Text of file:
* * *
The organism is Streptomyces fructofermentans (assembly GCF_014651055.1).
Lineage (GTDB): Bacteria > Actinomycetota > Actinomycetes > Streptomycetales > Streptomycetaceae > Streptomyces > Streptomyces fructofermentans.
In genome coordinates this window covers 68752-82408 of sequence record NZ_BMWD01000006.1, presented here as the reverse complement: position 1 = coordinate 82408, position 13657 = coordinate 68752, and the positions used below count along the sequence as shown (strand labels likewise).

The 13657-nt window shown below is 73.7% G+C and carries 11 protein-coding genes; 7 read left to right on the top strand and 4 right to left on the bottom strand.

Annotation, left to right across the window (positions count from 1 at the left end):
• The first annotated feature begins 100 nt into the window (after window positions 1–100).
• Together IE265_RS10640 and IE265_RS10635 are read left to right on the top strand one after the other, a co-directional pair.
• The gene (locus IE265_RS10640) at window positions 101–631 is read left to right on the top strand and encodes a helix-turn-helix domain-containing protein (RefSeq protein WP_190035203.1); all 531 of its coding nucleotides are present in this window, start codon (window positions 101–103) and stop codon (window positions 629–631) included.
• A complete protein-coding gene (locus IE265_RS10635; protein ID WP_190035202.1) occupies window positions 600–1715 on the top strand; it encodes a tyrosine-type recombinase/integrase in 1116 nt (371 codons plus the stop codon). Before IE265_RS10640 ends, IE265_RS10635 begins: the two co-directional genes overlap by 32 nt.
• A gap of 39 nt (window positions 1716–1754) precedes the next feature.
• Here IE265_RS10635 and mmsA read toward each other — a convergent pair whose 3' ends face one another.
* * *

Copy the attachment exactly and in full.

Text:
The organism is Streptomyces fructofermentans (assembly GCF_014651055.1).
Lineage (GTDB): Bacteria > Actinomycetota > Actinomycetes > Streptomycetales > Streptomycetaceae > Streptomyces > Streptomyces fructofermentans.
In genome coordinates this window covers 68752-82408 of sequence record NZ_BMWD01000006.1, presented here as the reverse complement: position 1 = coordinate 82408, position 13657 = coordinate 68752, and the positions used below count along the sequence as shown (strand labels likewise).

The 13657-nt window shown below is 73.7% G+C and carries 11 protein-coding genes; 7 read left to right on the top strand and 4 right to left on the bottom strand.

Annotation, left to right across the window (positions count from 1 at the left end):
• The first annotated feature begins 100 nt into the window (after window positions 1–100).
• Together IE265_RS10640 and IE265_RS10635 are read left to right on the top strand one after the other, a co-directional pair.
• The gene (locus IE265_RS10640) at window positions 101–631 is read left to right on the top strand and encodes a helix-turn-helix domain-containing protein (RefSeq protein WP_190035203.1); all 531 of its coding nucleotides are present in this window, start codon (window positions 101–103) and stop codon (window positions 629–631) included.
• A complete protein-coding gene (locus IE265_RS10635; protein ID WP_190035202.1) occupies window positions 600–1715 on the top strand; it encodes a tyrosine-type recombinase/integrase in 1116 nt (371 codons plus the stop codon). Before IE265_RS10640 ends, IE265_RS10635 begins: the two co-directional genes overlap by 32 nt.
• A gap of 39 nt (window positions 1716–1754) precedes the next feature.
• Here IE265_RS10635 and mmsA read toward each other — a convergent pair whose 3' ends face one another.